The Giants Want to Share

A man who demands the spotlight.

Inexplicably, the San Francisco Giants have agreed to be the subject of a behind-the-scenes reality series that will air on Showtime next year. I feel bad for Giants fans. (Haven’t been able to say that for a few months!)

Life as a Major League Baseball team is pretty simple. The goal is to win the World Series. You face many challenges along the way, including keeping your clubhouse focused and productive. This is no small task — baseball players are famously delicate, like souffles or those flowers that start rotting if they’re two degrees warmer than they’re supposed to be.

Turning your season into a reality series seems like a distraction with no baseball benefit. Matt Cain seems to hope it’ll make him more famous:

“I think it will be great publicity for the team and the guys on the team… I think it could be a really good thing for San Francisco. Everybody knows the West Coast doesn’t get as much publicity as East Coast teams.”

West Coast teams obviously get less coverage nationally. For West Coast players, that likely means fewer endorsement offers and less leverage in free agency. So, with this show deal, the players get some fame, and the team and the players presumably get money. Giants fans get not much.

Showtime channel-receiving American households are about to learn a lot more about the Giants. We’ll see if they make San Francisco proud.

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7 Responses to “The Giants Want to Share”

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  1. DrBGiantsfan says:

    I like that Showtime thinks people will be interested in the Giants. I worry that it will be a distraction and produce a lot of bandwagon fans. Also, I worry about it possibly producing an excessive amount of exhibitionist behavior like the beards, red thongs, The Machine, etc. A little of that kind of stuff can break the tension, a lot of of can be a huge distraction and become a self-parody situation.

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  2. Stocktopus says:

    I think you’re being a little overly-pessimistic. During the playoffs last year, they may as well have been on a reality show. There was non-stop coverage documenting their “misfit”-ness, and I’m sure there were camera men everywhere. They seemed to handle that just fine. Brian Wilson even had his own reality show for a while, titled “Life of Brian.”

    Whether they’re part of a reality show or not, they are going to be surrounded by the press. They’re the defending world champs. And, being a Giants fan, I know that they can handle it. The more charismatic, goofy guys will get most of the attention, such as Brian Wilson, Aubrey Huff, Pablo Sandoval, Pat Burrell, etc… and they’re not the type that gets phased by a camera or an interview. The press coverage is inevitable, why not have a good time with it?

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    • Stocktopus says:

      My only displeasure with the situation, is that it just adds to the bandwagon. I’ve got that feeling like “Hey, I was here first!” haha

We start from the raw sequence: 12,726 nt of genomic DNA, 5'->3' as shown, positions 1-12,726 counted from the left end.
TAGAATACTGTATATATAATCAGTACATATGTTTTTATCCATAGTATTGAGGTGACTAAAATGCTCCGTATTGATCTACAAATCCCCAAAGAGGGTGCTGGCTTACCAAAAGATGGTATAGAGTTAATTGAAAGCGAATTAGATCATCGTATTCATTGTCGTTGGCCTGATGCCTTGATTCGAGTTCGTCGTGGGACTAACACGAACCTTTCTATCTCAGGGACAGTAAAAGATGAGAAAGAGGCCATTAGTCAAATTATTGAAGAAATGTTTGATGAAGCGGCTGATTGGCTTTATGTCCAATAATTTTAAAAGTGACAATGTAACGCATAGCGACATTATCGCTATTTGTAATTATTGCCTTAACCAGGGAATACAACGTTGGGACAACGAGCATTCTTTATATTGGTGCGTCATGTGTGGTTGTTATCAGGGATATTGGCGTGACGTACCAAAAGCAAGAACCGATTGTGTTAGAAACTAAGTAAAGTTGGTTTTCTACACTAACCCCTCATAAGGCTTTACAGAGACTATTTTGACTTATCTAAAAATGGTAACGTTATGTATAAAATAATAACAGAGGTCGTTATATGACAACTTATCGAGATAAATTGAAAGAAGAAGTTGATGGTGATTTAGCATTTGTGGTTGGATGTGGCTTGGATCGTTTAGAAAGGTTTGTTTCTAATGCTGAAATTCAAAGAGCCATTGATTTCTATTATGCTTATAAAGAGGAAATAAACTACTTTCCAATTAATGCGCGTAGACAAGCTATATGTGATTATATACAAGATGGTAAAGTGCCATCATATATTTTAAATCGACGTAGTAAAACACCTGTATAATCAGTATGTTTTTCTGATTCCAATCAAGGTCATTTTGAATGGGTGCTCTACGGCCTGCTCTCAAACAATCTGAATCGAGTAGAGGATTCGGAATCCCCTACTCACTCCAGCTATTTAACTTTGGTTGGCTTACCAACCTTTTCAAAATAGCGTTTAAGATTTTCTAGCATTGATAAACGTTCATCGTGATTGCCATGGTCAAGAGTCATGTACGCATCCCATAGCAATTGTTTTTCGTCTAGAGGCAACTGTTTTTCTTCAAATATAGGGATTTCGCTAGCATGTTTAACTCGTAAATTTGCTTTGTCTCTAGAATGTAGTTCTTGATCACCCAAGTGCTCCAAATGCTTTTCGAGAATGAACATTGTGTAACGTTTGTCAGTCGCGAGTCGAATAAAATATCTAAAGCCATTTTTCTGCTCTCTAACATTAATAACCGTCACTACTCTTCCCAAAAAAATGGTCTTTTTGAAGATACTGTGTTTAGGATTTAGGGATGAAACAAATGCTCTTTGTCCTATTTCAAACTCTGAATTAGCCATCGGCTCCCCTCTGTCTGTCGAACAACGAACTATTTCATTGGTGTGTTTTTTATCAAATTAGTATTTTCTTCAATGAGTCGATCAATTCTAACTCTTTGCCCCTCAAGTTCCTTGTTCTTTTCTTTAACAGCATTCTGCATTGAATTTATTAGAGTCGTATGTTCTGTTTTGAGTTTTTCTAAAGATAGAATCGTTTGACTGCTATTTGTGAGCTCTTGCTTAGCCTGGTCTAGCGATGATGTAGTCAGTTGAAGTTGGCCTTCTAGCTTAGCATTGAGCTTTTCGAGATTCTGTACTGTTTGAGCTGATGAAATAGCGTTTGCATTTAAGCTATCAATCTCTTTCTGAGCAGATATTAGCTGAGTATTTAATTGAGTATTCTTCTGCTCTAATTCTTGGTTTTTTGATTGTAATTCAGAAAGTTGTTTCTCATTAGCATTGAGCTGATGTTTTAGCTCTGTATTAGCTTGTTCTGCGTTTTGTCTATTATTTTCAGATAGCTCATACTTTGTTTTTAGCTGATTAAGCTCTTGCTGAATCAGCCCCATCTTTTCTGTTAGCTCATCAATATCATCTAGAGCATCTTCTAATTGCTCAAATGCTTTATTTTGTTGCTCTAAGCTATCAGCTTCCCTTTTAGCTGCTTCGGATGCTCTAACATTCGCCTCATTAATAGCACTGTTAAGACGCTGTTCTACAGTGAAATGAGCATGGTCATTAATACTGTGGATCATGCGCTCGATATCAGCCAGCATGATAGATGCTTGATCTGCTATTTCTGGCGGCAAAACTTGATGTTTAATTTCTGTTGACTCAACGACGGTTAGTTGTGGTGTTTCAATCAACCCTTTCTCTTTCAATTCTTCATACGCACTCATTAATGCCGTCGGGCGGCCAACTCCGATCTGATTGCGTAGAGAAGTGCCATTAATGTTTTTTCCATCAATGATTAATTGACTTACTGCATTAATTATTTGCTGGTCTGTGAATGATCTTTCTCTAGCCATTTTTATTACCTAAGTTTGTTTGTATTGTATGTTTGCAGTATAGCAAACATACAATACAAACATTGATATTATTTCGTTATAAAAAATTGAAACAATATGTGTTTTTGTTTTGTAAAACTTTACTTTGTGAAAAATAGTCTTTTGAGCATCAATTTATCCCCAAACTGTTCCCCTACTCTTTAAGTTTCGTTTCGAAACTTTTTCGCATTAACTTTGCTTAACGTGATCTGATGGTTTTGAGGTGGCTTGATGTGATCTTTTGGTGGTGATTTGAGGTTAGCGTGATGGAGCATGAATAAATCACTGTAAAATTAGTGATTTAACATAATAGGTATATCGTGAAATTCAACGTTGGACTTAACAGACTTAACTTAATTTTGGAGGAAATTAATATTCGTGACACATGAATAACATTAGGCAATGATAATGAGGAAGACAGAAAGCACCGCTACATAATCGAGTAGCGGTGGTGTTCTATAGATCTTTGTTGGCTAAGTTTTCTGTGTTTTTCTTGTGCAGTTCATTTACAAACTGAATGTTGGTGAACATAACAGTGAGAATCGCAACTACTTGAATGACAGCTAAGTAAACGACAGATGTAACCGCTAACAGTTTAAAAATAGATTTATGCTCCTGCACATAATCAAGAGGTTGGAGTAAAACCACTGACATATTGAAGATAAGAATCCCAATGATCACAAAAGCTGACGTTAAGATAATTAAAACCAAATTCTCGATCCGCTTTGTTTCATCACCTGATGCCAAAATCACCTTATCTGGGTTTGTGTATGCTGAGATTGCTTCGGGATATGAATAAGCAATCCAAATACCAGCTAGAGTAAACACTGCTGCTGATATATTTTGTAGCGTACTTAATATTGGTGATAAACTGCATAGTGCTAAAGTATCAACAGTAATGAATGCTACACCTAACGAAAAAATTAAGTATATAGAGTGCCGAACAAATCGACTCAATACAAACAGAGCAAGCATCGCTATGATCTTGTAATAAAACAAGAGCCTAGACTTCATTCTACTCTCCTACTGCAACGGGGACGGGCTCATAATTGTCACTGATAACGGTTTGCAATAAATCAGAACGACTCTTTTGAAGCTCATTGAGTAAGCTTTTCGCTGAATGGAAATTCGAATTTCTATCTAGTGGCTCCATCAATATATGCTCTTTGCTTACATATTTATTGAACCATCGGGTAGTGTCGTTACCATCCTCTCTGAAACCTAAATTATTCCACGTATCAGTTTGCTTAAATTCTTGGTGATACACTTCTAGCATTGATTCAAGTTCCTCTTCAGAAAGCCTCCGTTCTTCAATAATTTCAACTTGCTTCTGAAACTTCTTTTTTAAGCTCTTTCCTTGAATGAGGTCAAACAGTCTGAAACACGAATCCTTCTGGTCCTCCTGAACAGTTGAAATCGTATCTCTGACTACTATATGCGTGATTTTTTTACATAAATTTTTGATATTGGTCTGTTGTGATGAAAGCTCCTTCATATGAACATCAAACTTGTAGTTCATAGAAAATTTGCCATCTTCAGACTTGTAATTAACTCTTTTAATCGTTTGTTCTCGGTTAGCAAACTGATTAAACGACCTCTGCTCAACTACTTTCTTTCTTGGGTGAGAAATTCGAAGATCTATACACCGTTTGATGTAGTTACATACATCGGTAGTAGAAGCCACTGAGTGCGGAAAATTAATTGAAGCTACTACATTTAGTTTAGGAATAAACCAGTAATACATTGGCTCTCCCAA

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      • Christian says:

        My feeling on bandwagon fans is simple: I don’t like them in person, but if you have enough of them, your payroll goes up, and it becomes easier to win, and then you get more fans, and so on. And while nobody likes the Yankees if they aren’t a Yankee fan, you know you’d love to always be able to win.

        So, bring on the fans!

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  3. Anybody who has followed Matt Cain would know that he has no interest in being better known. He is as selfless as they come.

    What he did in his statement, which this report failed to note, is that he was doing his job as Players Union Rep. It would be great publicity for the team and their players. And help to counter the East Coast bias. He was just representing his fellow teammates in noting what he did.

    Also missing is that Cain said that this announcement was premature because there was still issues that the players were still not comfortable with and that they have not signed off on this deal. I would bet that they are just as worried about the potential for disruption that this article astutely noted. So this is not a done deal yet, as far as the players are concerned.

    Right now, I see both sides. I see the points about the potential for disruption and negatives. However, the NFL seems to be part-reality series with the access they provide TV, hearing what coaches say and so forth. And as others have noted elsewhere, it is not like there will now be cameras where they weren’t before, there are a lot of cameras around already.

    I assume the hangup for the players right now is defining the line of where personal and professional lines blur. And gaining some control over what is OK to show and what isn’t. My assumption is that this is trying to show players in their everyday work mode and not be a gossipy look at the negatives in their personal life (though I will bet the Machine will show up at some point). But unless that language is in the contract, then the players are at risk for a slanted portrayal.

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    • But, yeah, the main gain looks very amorphous, which is that the team sells more tickets on the road and gain more t-shirt/caps revenues from more fans. With an upside so intangible, it does appear to be a big risk that the team is taking on.

      That is probably why it is management that signed off on this already while the players are still negotiating over certain key points of that contract.

      I also smell the hand of Comissar Selig in this too.

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